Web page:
Staunton, November 4 – Since the end of Soviet times, the Russian government has divided religions between what it calls “the traditional faiths of Russia,” which have included Orthodox Christianity, Islam, Judaism and Buddhism.” Now, Vladimir Putin has expanded that list to include “other Christian denominations.”
That matters because Moscow’s approach to religions has generally been to treat the “traditional” faiths as being under the protection of the state while all others are viewed and often treated as sectarians who represent more or less dangerous threats to the traditional values of the Russia.
As he has done since the Day of National Unity was established in 2005, the Kremlin leader met with, this time virtually because of the coronavirus pandemic, the leaders of the four traditional faiths. But in speaking to them, Putin made a number of comments which point to a change in his approach to religious issues.
In a commentary for Nezavisimaya gazeta, Andrey Melnikov, the editor of NG-Religiii, says that Putin’s words, coming at a time when many have expressed concern that he was moving in the direction of an Orthodox-dominated, even clerical state “surprised by a certain innovative spirit” (ng.ru/faith/2020-11-04/100_putin04112020.html).
First of all, in contrast to his earlier remarks, Putin said not a word about secularism or a secular state nor about the constitutional principle of the separation of church and state. “On the contrary, he repeated much that he has said before about the religious leaders having their own zone of responsibility,” particularly to ensure “inter-ethnic and inter-religious concord.”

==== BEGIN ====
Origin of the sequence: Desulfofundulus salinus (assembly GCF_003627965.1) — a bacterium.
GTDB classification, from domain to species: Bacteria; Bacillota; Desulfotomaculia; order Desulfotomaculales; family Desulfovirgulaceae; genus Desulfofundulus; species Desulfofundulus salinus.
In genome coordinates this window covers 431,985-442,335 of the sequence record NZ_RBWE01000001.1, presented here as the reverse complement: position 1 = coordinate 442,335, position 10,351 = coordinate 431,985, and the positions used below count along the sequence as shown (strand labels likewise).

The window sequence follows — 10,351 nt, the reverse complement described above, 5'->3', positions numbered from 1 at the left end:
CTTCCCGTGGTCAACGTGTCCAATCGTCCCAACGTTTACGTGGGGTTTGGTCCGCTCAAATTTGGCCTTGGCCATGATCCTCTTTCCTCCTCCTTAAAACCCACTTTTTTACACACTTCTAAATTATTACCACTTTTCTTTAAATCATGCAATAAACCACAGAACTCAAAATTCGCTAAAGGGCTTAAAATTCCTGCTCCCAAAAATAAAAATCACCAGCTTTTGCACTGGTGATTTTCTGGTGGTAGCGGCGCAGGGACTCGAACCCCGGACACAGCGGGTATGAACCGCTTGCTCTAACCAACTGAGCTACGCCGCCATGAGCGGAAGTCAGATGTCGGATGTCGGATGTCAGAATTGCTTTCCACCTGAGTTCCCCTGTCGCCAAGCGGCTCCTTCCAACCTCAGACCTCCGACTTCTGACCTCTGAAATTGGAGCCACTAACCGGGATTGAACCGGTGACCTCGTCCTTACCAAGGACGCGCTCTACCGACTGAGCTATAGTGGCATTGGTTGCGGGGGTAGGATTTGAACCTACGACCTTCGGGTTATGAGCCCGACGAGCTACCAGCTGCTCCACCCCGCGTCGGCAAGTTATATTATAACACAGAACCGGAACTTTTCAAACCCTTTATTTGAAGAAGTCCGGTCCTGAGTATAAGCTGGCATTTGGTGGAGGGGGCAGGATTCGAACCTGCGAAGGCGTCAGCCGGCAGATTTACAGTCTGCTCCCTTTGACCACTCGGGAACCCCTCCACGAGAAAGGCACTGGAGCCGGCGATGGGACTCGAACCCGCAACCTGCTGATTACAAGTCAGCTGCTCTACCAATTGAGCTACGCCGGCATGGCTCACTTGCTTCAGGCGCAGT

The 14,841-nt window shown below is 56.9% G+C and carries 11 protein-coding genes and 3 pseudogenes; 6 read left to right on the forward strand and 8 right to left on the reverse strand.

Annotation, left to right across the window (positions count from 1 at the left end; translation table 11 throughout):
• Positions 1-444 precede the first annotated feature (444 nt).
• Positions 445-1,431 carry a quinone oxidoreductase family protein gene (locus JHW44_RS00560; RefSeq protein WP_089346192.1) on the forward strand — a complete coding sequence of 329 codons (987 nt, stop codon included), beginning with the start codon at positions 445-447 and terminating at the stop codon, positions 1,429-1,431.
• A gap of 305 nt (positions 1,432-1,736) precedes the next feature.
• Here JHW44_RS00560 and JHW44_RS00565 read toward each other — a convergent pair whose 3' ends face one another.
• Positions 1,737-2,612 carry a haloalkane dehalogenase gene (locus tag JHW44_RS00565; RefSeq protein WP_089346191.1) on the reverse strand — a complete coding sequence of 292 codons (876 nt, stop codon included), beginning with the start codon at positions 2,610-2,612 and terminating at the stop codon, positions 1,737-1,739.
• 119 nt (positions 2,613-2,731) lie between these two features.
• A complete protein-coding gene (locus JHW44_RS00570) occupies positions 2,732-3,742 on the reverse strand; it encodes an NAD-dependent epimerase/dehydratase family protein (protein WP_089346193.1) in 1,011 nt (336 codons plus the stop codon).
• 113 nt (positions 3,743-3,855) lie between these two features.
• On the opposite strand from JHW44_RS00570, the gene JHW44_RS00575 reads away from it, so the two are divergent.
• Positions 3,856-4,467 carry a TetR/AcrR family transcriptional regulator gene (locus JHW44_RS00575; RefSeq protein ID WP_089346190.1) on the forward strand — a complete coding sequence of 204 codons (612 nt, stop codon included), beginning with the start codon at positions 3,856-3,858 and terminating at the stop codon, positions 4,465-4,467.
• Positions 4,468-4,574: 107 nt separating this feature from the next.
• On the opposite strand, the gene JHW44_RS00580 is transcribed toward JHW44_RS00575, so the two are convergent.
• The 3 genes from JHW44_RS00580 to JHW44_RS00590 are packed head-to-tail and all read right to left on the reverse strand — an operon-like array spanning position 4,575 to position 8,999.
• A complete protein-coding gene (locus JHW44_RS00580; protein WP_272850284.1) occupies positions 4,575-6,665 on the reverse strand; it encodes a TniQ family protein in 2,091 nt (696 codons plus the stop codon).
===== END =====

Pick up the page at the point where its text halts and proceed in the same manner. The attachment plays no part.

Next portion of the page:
That has long been the function of Russia’s traditional faiths, he suggested; but then, in the most significant innovation, he listed “all the traditional religions of Russia – Orthodoxy, other Christian confessions, Islam, Buddhism, and Judaism.” The reference to “other Christian traditions” is something new.
On the one hand, it suggests that the Russian state will now view Roman Catholicism and Protestantism, at least in principle, as “traditional faiths” equally deserving of respect from the state. And on the other, it undermines the Moscow Patriarchate’s claim to be the only Christian group deserving that status.
But this is not the only innovation in Putin’s words. He stressed that in his view what makes religion valuable is its focus on humanity, a direct swipe at Patriarch Kirill who has long insisted that humanism is a threat and that it is the task of religion to prevent humanistic values from spreading into Russia.
What the practical consequences of these rhetorical shifts will be remains to be seen – they are certain to be the subject of intense debate and controversy behind the scenes. But one other “innovation” is also obvious and points in a direction fully consistent with the one Putin has been pursuing in recent years.
He displays in his remarks today as he has hinted at on other occasions that he is “taking on himself the mission of the spiritual leader of the nation,” not so much as the political head of a symphony with Orthodoxy as the Patriarchate would have it but more generally “beyond the limits of any specific faith.”
That simultaneously represents a diminishing of the status of the Moscow Patriarchate in Russian political life and a new fusion of state and church, albeit one that defines “church” to include many more faiths than before and makes the religious leaders responsible for carrying out government functions including maintaining domestic order and peace.